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6 September, 2008

La Machine: Day Two

Like yesterday, La Princesse's itinerary was spread throughout the entire day, with long intervals between events, so, again, we reluctantly decided to miss the first.  The giant spider was scheduled to wake outside the Cunard Building at 11:30 and be 'serenaded' for an hour, before sleeping again until 15:00 when she'd walk through the city centre, reaching Lime Street station by 21:00.  In hindsight, our decision was rewarded, as there had been a 'miscommunication' between the French artists & the British promoters, and the 11:30 crowd received a musical performance with no visual spectacle – La Princesse didn't move.

Yesterday, the crowd had been a little smaller than I'd anticipated: 'only' about 5,000 people had made the effort to come out on a wet Friday evening after a full school/working week. That had allowed us the freedom to change our vantage points quite frequently yet still find places towards the front of the crowd. However, today was very different: a dry (if rather grey) Saturday had tempted out a lot more people, not to mention those who'd happened to be shopping in the city centre anyway. The crowd was at least five times larger, at ~25,000, and that's just in the immediate area: the local press reported "hundreds of thousands" overall. One report claimed that more people filled Castle Street to see La Princesse pass the Town Hall than had welcomed triumphant sports teams or even The Beatles at the height of their success in the 1960s.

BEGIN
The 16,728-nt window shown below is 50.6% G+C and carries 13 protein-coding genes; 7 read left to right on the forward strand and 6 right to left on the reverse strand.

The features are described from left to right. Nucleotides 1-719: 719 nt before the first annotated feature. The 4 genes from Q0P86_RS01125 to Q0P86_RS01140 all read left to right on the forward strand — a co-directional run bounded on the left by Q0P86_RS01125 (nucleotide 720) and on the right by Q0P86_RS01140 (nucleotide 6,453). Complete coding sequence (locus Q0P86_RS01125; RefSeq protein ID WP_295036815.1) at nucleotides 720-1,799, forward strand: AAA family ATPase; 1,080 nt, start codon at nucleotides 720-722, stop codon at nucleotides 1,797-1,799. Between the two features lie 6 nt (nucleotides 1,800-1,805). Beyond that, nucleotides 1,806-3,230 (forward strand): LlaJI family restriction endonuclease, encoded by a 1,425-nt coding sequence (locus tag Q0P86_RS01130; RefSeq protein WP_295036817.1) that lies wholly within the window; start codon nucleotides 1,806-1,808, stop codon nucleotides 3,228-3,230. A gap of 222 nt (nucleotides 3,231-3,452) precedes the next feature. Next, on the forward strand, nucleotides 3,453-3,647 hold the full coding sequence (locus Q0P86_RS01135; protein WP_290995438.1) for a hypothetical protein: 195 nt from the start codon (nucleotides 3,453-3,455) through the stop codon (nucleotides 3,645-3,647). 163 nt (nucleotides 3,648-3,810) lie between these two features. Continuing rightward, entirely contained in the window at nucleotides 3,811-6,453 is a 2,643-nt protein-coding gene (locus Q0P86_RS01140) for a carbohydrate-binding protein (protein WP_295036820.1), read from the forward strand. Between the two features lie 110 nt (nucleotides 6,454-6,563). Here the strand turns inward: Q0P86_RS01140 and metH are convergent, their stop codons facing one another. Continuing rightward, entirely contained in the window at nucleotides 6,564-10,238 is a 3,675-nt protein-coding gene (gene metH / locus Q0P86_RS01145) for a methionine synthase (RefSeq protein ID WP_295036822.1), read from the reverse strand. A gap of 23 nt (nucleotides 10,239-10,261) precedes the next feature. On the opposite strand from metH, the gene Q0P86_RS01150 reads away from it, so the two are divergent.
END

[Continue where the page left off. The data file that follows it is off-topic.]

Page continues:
The crowd seemed to be larger than the organisers had anticipated, too: again in Castle Street, a bride heading for her wedding at the Town Hall was unable to push through the crowd until a police escort was provided and, worryingly, I saw an ambulance totally trapped within the mass of people. Later in the day, we were turned away from Lord Street/Church Street, Liverpool's primary shopping avenue, by police officers who claimed it was absolutely full – that's difficult to even visualise.
Hence, we had to pick our viewpoints more carefully and occupy them further in advance of the spider's arrival: in total, we saw her pass three fixed locations where we'd calculated that she'd pause for key activities.

The first was Derby Square, at the junction of Castle Street (with the Town Hall at the far end) and Lord Street. In accordance with the itinerary, but almost exactly an hour late (luckily, as we'd arrived late too, due to trains being very full), La Princesse appeared up Water Street then headed towards us though clouds of smoke and a seemingly solid mass of people. My anticipation had been great, but didn't exceed the thrill of reality: I'll never forget the sight of her rearing up over the crowd, spraying water from her mouth & spinnerets and lifting a couple of her attendant 'scientists' high into the air on her forelimbs.